I felt hope.

Hope for the future.  Speaking with Tiffany reminded me of purpose and it let me know (as I’m sure the Father intended) that He is using even my pain to help others.  See, I could not have related to Tiffany before this season.  I would have sympathized because I am an intercessor and my heart is sensitive to other’s pain naturally, but I would not have known for myself what devastation felt like.  At least, not the kind of devastation she was dealing with.  When one hard thing after another keeps happening and it gets hard to believe that good things can happen.

I left the mall yesterday smiling.  It was the first time I had smiled and felt happy without any pain in so long.

As I walked to my car, I couldn’t stop smiling.

I am so encouraged by this experience and others that have happened the last few days.  It has been an amazing week and it is only halfway through💕.

But its not even just the events themselves that have encouraged me, its the fact that I can feel joy as a response to them.

Joy in the midst of darkness.

Joy in the midst of pain.

Truly He is with us.

Here is the finished product of Tiffany’s handwork:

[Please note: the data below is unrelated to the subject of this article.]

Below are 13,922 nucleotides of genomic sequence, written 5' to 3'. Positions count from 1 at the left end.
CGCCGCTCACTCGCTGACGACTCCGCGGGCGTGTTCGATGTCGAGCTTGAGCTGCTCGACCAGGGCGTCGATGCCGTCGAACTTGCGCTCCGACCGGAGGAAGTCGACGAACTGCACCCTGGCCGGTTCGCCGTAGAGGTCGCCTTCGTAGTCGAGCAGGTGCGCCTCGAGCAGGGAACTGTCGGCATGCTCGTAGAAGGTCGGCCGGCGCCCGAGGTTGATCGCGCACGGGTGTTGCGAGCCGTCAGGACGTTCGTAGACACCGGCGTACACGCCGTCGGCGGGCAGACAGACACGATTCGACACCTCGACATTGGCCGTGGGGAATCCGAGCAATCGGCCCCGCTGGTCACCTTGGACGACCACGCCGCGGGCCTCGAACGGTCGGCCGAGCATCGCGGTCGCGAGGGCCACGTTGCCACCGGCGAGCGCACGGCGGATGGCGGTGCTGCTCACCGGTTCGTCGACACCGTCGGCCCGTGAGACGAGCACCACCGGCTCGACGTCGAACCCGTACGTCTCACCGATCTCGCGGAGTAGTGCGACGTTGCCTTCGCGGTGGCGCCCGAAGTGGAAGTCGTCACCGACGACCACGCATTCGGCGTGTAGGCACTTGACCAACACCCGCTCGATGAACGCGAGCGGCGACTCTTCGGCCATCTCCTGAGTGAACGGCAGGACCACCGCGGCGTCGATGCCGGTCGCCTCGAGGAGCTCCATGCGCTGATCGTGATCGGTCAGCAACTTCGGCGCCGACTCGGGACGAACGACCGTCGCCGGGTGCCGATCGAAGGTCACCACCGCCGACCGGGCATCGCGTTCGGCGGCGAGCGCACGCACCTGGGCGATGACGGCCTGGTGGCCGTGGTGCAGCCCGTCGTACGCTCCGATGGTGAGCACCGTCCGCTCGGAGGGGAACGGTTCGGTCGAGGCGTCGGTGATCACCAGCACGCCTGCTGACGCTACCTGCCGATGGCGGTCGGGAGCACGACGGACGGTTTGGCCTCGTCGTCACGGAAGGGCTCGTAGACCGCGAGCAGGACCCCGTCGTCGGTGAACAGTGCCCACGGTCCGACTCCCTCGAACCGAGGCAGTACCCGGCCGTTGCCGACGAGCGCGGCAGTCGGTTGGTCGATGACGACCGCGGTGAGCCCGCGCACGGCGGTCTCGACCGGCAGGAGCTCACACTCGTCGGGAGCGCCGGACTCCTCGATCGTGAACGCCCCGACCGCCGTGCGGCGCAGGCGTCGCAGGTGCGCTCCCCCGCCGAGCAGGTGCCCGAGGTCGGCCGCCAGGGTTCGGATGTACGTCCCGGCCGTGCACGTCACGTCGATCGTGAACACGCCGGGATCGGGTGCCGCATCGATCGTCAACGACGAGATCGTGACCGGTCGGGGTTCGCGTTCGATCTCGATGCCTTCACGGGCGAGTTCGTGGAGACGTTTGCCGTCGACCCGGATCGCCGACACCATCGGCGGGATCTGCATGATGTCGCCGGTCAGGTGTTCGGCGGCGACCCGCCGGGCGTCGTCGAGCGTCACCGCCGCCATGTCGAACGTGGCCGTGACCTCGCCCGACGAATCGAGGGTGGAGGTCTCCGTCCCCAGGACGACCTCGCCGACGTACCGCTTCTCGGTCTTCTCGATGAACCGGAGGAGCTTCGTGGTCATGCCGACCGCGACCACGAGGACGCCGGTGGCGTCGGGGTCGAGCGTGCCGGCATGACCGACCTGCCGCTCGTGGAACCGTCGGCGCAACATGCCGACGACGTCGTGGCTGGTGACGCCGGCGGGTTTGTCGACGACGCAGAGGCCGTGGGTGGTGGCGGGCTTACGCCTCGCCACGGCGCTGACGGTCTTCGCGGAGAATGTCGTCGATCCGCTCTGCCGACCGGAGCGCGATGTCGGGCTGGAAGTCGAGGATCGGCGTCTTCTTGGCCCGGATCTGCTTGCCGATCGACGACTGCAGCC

Thank you Tiffany.

SHALOM

Unwrapped Gifts

It’s been a whirlwind of a year and though I received so many presents during my last birthday I wasn’t able to enjoy them all.  It wasn’t until I found a few in a drawer that I even knew some had been forgotten.  I texted a friend asking if she was the one who had given me the beautiful necklace made in Africa, thinking that only she would.  She confirmed in response that, yes she did.  I have been intentional about wearing it this week.  Along with the necklace I found a couple of empty journals, a super cute luggage tag and a traveler’s guide for black women.

My friends are great.

I wrote in the journal and made a mental note to use the tag on my next trip.  I have so many gifts and yet haven’t taken time to enjoy them all.  And that led me to thinking about the spiritual applications of this natural occurrence.

What gifts am I not enjoying now?

In this season?

In these circumstances?